I've had a Hasegawa Nate on my shelves for many years, but for whatever reason, only ever built the 1/72 version. As usual, a whim came over me and I grabbed this one (instead of the newer and unbroken one). After cleaning the box up (much dust and spiders), I started building the interior. There are aftermarket sets and I recommend one of those as the interior does not build up quite as well as one would hope. But then again, this is a kit from the early 70's if not older. There was some concern about the color as the instructions are in Japanese and I couldn't cross the paint reference to anything. It was recommended on J-Aircraft that I use a medium/dark grey, like gunship grey. I didn't have any mixed up, but I did have some RAF Ocean Grey, so used that and it looks OK. I picked out some bits in black, painted the other bits with colors I recognized and crammed all this into the fuselage, closing the halves. Fit is not the greatest, but adequate.

For the wings, I did not want the camera or the drop tanks or the smoke generator nozzles. Those were all filled with super glue and filed flush. After that, they were attached to the fuselage. Fit fore and aft was not the best so filler was used. Then a session with a rivet tool replaced the lost rivets. The missing piece of the tail skid was replaced with several sections of thin card and sanded to shape. I used super glue to help stiffen things up a bit as it was pretty flimsy.

Tailplanes were next and no big issue. Moving to the front, I started assembling the engine. The missing pushrod housings were replaced by drilling holes and inserting appropriate sized wire. No need to smooth out the upper sections as they won't be seen. I then painted it steel and inserted it into the two cowling sections. There is no positive alignment guide for the engine, so I simply got it to where it fit without being out of alignment. It was here that I ran across something odd. You see, the engine has a prop shaft attached to it. So does the prop. Instructions show a hole in the engine through which one inserts the prop, which means that either the built in shaft on the engine will need to be removed and drilled out, or the one on the prop. I chose the former and after using several sizes of drill bits (ultimately a #44 bit is the same size as the shaft on the prop), that task was accomplished and the rest of the engine built up.

With all that drying, I assembled the landing gear. I had initially thought to use a set of resin gear that had the lower wheel fairings removed, but after getting most of the bits off the pour stubs, changed my mind. The fit of the gear is best described as loose, but once dry, it is properly stable. Horizontal stabilizers were attached and the canopy was masked. You are provided two, but one wants the one with all the clear areas in the back. Mine had a crack in it that couldn't be repaired so I just decided to live with it. The interior and engine front was masked and tape put inside the canopy before painting.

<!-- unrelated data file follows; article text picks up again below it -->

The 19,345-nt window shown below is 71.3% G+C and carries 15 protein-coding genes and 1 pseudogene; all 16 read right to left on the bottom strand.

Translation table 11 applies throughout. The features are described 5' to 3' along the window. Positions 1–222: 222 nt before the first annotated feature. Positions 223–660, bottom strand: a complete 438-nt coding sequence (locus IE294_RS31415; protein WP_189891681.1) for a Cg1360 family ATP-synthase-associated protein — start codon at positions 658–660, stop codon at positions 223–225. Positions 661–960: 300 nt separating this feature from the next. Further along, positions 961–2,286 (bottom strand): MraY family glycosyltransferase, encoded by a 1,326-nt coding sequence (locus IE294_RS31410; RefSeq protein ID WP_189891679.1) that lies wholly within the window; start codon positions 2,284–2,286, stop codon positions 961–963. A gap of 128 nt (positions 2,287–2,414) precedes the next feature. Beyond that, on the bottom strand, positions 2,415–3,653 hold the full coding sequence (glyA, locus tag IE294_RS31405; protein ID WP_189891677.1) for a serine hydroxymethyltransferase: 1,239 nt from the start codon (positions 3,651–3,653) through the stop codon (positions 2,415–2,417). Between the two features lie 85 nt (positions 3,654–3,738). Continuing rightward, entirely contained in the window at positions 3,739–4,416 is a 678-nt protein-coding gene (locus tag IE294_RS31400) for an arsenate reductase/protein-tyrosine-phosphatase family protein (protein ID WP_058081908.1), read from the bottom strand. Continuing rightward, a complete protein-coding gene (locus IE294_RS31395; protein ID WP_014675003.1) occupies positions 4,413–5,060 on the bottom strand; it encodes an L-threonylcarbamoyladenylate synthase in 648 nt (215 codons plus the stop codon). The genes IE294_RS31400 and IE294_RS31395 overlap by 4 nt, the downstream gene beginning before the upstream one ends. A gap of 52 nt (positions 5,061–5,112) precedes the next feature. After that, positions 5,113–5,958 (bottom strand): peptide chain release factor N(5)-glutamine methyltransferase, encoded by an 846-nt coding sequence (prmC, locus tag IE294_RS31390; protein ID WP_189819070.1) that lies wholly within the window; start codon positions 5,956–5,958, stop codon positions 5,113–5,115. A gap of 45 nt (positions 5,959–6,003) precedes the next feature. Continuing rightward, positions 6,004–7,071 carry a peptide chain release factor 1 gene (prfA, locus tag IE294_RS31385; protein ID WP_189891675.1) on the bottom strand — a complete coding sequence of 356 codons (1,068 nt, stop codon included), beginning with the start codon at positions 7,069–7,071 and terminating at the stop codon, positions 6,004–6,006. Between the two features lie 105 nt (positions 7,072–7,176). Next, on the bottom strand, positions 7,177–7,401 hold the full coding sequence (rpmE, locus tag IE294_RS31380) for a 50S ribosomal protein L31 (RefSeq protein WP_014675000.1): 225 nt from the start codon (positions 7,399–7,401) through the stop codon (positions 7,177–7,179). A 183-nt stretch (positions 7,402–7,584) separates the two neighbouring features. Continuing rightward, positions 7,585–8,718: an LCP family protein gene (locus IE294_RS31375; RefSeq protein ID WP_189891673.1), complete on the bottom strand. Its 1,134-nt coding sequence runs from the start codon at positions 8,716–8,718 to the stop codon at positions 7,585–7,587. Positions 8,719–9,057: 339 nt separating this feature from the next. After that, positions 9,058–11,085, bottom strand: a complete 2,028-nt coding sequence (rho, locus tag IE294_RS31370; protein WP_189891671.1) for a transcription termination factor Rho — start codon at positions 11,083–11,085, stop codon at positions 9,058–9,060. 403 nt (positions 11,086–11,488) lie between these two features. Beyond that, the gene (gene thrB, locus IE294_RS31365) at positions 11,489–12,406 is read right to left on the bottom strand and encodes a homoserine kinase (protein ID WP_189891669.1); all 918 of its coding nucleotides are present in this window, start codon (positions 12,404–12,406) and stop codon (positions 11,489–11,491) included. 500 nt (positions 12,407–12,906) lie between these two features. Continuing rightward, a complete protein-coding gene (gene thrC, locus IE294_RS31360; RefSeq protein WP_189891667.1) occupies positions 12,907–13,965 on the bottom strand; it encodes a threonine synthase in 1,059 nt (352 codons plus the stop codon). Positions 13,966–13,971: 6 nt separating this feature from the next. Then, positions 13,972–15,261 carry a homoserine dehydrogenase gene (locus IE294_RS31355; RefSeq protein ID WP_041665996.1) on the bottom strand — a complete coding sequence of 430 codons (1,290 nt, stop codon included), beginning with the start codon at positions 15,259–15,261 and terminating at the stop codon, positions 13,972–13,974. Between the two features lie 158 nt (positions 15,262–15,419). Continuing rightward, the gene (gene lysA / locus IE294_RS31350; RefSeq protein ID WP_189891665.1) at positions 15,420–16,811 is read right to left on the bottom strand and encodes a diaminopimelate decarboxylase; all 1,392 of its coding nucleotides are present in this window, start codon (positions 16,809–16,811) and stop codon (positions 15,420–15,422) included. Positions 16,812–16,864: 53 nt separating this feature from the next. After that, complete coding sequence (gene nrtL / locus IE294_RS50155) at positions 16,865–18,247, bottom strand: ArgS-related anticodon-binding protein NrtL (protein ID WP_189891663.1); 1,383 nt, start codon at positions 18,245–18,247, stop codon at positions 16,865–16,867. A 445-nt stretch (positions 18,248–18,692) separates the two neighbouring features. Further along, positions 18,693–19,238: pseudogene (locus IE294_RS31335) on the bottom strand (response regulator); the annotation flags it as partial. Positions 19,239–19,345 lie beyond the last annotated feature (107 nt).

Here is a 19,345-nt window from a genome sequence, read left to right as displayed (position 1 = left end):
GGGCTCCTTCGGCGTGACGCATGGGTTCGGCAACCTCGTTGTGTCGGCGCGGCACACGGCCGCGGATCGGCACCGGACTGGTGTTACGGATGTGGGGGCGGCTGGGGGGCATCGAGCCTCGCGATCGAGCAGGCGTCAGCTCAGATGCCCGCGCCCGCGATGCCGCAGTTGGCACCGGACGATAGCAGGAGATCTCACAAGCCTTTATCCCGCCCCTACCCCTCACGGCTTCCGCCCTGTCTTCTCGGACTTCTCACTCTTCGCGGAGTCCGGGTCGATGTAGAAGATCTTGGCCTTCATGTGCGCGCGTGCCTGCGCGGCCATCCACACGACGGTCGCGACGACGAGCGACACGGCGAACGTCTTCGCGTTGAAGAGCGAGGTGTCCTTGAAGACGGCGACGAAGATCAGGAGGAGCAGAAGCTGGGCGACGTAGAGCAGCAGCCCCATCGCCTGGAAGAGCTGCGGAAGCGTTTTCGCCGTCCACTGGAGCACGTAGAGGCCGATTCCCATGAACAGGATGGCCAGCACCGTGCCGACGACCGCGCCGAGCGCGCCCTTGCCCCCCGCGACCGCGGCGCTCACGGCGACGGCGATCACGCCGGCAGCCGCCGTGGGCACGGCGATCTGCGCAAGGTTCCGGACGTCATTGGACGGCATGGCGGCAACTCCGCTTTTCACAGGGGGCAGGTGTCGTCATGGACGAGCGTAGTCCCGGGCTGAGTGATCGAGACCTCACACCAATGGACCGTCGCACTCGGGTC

For this build, I used Aeromaster 48-032 which has markings for a number of Ki-27s. They are all in overall grey/green which makes painting easy. I used Colorcoats Japanese grey/green for this and after a couple of coats it was set aside to dry. Then it was given a clear coat in preparation for the decals. I chose the least flamboyant scheme, which is a plane of the 77th Sentai based in Thailand in 1941. This plane was shot down by the AVG in December of 1941. I found a photo of the wreckage that shows the tail section of the plane. Not surprisingly, the 'Errormaster' sheet does not completely match. The Aeromaster sheet had no Japanese hinomarus. A George sheet supplied the needed insignia. In spite of its age, I used a few of the kit decals for the prop stripes and the under wing markings. The reason I did not use the kit insignia is that they are far too bright. The airframe was then provided a semi-matte clear.

I then unmasked the canopy and hoping for the best, did not get it as there was some leakage. This was scraped off and the canopy attached after I'd glued in the gun sight. Fit is excellent. The radio mast was glued in place, followed by the exhaust, and then the prop. I painted the wheels, did some touch up, added a bit of pastel exhaust, and that was it.


This is such a nice kit that it is quite doubtful that you'll be seeing a more modern replacement. The kit has been reissued several times and even the older boxings are easy to find for around $10 or less. There are detail sets available for it if you wish to enhance it even more and thanks to its relatively simple construction, it is something that even a relative newbie should be able to build. If it has a down side (aside from the not-drilled engine), it would be the dodgy fit of the cockpit bits. There are aftermarket markings out there for it so give it a go if you have never built one. 


Nakajima Ki-27 'Nate', by Wieliczko & Szeremeta, Kagero, 2004.

21 April 2017